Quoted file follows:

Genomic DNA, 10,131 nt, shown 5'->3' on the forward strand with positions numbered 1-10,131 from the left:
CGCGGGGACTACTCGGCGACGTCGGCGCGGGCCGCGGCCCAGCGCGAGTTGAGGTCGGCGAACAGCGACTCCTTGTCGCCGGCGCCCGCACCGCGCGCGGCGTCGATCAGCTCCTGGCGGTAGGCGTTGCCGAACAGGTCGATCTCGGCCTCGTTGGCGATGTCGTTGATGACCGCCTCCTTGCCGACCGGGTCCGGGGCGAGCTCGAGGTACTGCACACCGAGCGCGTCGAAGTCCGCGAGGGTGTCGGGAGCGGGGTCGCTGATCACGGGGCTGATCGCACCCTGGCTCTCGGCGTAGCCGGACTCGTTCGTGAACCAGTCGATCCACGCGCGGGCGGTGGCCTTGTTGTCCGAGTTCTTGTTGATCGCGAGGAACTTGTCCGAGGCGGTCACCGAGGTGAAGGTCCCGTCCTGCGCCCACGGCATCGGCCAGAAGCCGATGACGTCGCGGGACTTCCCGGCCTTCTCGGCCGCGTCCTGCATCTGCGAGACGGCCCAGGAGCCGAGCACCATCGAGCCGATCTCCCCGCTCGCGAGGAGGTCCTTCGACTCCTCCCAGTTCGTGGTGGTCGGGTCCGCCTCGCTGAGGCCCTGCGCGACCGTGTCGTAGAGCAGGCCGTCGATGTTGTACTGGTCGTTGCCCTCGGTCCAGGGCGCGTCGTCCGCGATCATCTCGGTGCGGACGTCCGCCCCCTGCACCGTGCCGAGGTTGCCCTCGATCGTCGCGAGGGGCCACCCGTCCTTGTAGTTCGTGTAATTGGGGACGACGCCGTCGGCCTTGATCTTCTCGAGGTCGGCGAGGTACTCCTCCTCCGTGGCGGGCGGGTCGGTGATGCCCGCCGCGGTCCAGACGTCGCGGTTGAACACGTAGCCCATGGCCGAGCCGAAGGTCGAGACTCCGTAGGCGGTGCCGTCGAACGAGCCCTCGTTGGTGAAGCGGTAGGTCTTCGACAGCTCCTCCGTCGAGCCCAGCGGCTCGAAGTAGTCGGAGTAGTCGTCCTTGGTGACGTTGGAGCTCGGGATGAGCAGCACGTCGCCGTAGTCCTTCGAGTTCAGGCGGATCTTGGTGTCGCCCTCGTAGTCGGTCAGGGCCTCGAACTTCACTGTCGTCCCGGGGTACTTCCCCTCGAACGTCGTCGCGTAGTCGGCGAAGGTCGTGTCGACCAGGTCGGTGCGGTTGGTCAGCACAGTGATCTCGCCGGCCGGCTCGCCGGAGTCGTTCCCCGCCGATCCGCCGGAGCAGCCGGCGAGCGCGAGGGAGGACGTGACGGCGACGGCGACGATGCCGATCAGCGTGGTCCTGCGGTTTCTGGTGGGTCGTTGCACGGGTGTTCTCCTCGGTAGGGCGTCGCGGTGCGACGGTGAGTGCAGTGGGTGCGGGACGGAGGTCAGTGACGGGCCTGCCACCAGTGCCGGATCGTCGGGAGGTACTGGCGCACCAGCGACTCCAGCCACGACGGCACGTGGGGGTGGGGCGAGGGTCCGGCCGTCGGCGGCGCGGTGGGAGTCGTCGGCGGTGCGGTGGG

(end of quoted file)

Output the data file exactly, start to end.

Genomic DNA, 10,131 nt, shown 5'->3' on the forward strand with positions numbered 1-10,131 from the left:
CGCGGGGACTACTCGGCGACGTCGGCGCGGGCCGCGGCCCAGCGCGAGTTGAGGTCGGCGAACAGCGACTCCTTGTCGCCGGCGCCCGCACCGCGCGCGGCGTCGATCAGCTCCTGGCGGTAGGCGTTGCCGAACAGGTCGATCTCGGCCTCGTTGGCGATGTCGTTGATGACCGCCTCCTTGCCGACCGGGTCCGGGGCGAGCTCGAGGTACTGCACACCGAGCGCGTCGAAGTCCGCGAGGGTGTCGGGAGCGGGGTCGCTGATCACGGGGCTGATCGCACCCTGGCTCTCGGCGTAGCCGGACTCGTTCGTGAACCAGTCGATCCACGCGCGGGCGGTGGCCTTGTTGTCCGAGTTCTTGTTGATCGCGAGGAACTTGTCCGAGGCGGTCACCGAGGTGAAGGTCCCGTCCTGCGCCCACGGCATCGGCCAGAAGCCGATGACGTCGCGGGACTTCCCGGCCTTCTCGGCCGCGTCCTGCATCTGCGAGACGGCCCAGGAGCCGAGCACCATCGAGCCGATCTCCCCGCTCGCGAGGAGGTCCTTCGACTCCTCCCAGTTCGTGGTGGTCGGGTCCGCCTCGCTGAGGCCCTGCGCGACCGTGTCGTAGAGCAGGCCGTCGATGTTGTACTGGTCGTTGCCCTCGGTCCAGGGCGCGTCGTCCGCGATCATCTCGGTGCGGACGTCCGCCCCCTGCACCGTGCCGAGGTTGCCCTCGATCGTCGCGAGGGGCCACCCGTCCTTGTAGTTCGTGTAATTGGGGACGACGCCGTCGGCCTTGATCTTCTCGAGGTCGGCGAGGTACTCCTCCTCCGTGGCGGGCGGGTCGGTGATGCCCGCCGCGGTCCAGACGTCGCGGTTGAACACGTAGCCCATGGCCGAGCCGAAGGTCGAGACTCCGTAGGCGGTGCCGTCGAACGAGCCCTCGTTGGTGAAGCGGTAGGTCTTCGACAGCTCCTCCGTCGAGCCCAGCGGCTCGAAGTAGTCGGAGTAGTCGTCCTTGGTGACGTTGGAGCTCGGGATGAGCAGCACGTCGCCGTAGTCCTTCGAGTTCAGGCGGATCTTGGTGTCGCCCTCGTAGTCGGTCAGGGCCTCGAACTTCACTGTCGTCCCGGGGTACTTCCCCTCGAACGTCGTCGCGTAGTCGGCGAAGGTCGTGTCGACCAGGTCGGTGCGGTTGGTCAGCACAGTGATCTCGCCGGCCGGCTCGCCGGAGTCGTTCCCCGCCGATCCGCCGGAGCAGCCGGCGAGCGCGAGGGAGGACGTGACGGCGACGGCGACGATGCCGATCAGCGTGGTCCTGCGGTTTCTGGTGGGTCGTTGCACGGGTGTTCTCCTCGGTAGGGCGTCGCGGTGCGACGGTGAGTGCAGTGGGTGCGGGACGGAGGTCAGTGACGGGCCTGCCACCAGTGCCGGATCGTCGGGAGGTACTGGCGCACCAGCGACTCCAGCCACGACGGCACGTGGGGGTGGGGCGAGGGTCCGGCCGTCGGCGGCGCGGTGGGAGTCGTCGGCGGTGCGGTGGG